Responding as a nation

My child survived a school shooting.

She was two rooms away when the shooter turned around, fled the building, and eventually killed himself. Luckily for us, he only murdered one adult and maimed a few others that day.

How horrific is it that I had to use the word “Luckily” to start a sentence like that?

I will never forget that afternoon, standing with hundreds of other parents as we waited to see whether the children we’d seen at breakfast that morning would come back to us that night. We were lucky.

You won’t have heard about our little tragedy. There was another, larger-scale shooting the same day so we didn’t even make national news.

It felt like nobody batted an eye about it.

Locally, the only thing that changed was that they posted a policeman at the school for a few years. He stood at the front door, because that’s where the shooter happened to come in. No child felt safer.

In 2020, the CDC listed gun violence as the #1 cause of death for children and teenagers.

It’s a strange thing to realize that when nearly 3,000 people died in the 9/11 attacks we reacted quickly as a nation. Security changed drastically at every airport. Both the TSA and the Department of Homeland Security were created to look out for potential threats, to make us feel safe about air travel again.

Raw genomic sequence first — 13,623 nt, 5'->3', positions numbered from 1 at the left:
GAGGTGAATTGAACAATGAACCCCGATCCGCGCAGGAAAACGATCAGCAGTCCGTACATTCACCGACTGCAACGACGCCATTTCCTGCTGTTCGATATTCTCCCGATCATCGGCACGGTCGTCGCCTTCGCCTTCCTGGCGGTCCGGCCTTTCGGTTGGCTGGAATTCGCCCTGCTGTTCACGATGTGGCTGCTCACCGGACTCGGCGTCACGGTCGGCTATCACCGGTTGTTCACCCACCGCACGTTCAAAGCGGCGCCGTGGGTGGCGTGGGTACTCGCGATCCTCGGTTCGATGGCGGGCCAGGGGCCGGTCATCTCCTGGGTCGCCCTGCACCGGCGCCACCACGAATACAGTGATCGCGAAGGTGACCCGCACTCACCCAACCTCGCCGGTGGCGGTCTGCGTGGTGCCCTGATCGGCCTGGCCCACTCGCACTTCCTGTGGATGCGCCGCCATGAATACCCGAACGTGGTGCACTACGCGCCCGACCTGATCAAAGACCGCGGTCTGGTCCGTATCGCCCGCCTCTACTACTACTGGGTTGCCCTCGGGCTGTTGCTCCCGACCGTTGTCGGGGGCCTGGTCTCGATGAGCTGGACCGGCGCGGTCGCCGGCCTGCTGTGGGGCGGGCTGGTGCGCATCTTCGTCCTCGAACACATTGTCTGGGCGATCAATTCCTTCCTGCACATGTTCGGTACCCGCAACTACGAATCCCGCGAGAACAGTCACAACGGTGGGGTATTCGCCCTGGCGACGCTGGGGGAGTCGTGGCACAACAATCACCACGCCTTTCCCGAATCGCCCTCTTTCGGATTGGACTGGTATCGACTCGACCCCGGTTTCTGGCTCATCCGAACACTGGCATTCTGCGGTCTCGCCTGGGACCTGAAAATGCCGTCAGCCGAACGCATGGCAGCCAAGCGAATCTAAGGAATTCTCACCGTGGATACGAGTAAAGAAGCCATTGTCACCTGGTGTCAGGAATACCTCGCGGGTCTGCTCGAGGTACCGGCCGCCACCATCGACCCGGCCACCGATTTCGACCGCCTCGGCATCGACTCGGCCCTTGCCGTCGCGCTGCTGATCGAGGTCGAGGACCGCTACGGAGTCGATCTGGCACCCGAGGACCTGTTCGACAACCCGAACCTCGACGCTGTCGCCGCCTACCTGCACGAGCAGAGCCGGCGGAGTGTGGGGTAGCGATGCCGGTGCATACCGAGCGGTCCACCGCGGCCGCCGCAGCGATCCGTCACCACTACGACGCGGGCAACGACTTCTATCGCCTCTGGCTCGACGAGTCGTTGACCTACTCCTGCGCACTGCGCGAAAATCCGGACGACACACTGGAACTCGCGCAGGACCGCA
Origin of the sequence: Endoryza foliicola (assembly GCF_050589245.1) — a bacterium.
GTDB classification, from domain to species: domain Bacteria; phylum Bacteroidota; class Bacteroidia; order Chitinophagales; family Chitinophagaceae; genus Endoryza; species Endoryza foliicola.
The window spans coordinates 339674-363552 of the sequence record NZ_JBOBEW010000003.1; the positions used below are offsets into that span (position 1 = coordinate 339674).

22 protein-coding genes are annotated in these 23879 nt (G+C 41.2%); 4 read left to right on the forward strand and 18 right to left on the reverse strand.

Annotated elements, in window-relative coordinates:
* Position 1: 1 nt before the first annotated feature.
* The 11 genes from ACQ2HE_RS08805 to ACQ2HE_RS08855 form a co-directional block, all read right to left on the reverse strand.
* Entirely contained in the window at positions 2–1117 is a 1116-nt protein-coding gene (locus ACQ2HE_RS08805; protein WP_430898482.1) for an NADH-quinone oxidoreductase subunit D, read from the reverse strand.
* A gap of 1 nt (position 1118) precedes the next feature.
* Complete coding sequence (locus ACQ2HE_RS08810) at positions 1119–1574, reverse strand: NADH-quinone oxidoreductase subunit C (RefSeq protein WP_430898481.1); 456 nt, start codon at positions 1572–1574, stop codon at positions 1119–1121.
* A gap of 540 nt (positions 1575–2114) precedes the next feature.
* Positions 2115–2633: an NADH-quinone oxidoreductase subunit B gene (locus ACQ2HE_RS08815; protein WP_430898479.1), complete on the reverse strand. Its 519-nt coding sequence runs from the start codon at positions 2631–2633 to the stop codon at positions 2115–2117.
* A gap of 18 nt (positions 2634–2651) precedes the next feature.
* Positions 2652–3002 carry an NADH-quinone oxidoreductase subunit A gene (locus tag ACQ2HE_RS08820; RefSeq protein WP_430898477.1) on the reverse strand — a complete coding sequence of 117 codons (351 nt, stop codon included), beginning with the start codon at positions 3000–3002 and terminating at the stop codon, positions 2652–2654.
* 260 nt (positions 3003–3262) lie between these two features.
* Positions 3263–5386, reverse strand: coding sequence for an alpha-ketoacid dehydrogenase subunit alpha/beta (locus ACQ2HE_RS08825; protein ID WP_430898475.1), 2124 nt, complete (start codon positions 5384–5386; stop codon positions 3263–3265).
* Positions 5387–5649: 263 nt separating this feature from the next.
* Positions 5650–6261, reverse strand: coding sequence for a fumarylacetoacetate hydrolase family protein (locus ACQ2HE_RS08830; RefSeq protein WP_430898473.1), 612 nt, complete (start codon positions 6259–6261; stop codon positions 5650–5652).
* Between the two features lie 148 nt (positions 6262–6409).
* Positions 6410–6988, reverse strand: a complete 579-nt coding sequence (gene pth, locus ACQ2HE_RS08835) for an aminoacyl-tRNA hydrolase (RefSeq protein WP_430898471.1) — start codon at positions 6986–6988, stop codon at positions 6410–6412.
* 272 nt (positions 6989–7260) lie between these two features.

Since then, 1,500 people have died in mass shootings in our country. I’m not talking about all deaths with guns listed as cause of death (45,000 per year, but many are suicides) or even gun-related homicides (19,000 per year, not including ones determined to be accidental). Those 1,500 people were involved in mass shootings during their normal day-to-day lives. They just happened to be in the wrong place when a shooter arrived.

In the past 10 years, 356 children have been gunned down at school.

And you know what? We haven’t created any government agency to address this. We haven’t changed the laws. We haven’t addressed it as a nation in any way that might be considered a solution.

Nothing has changed.

Well, except the lives of all of those victims’ families.


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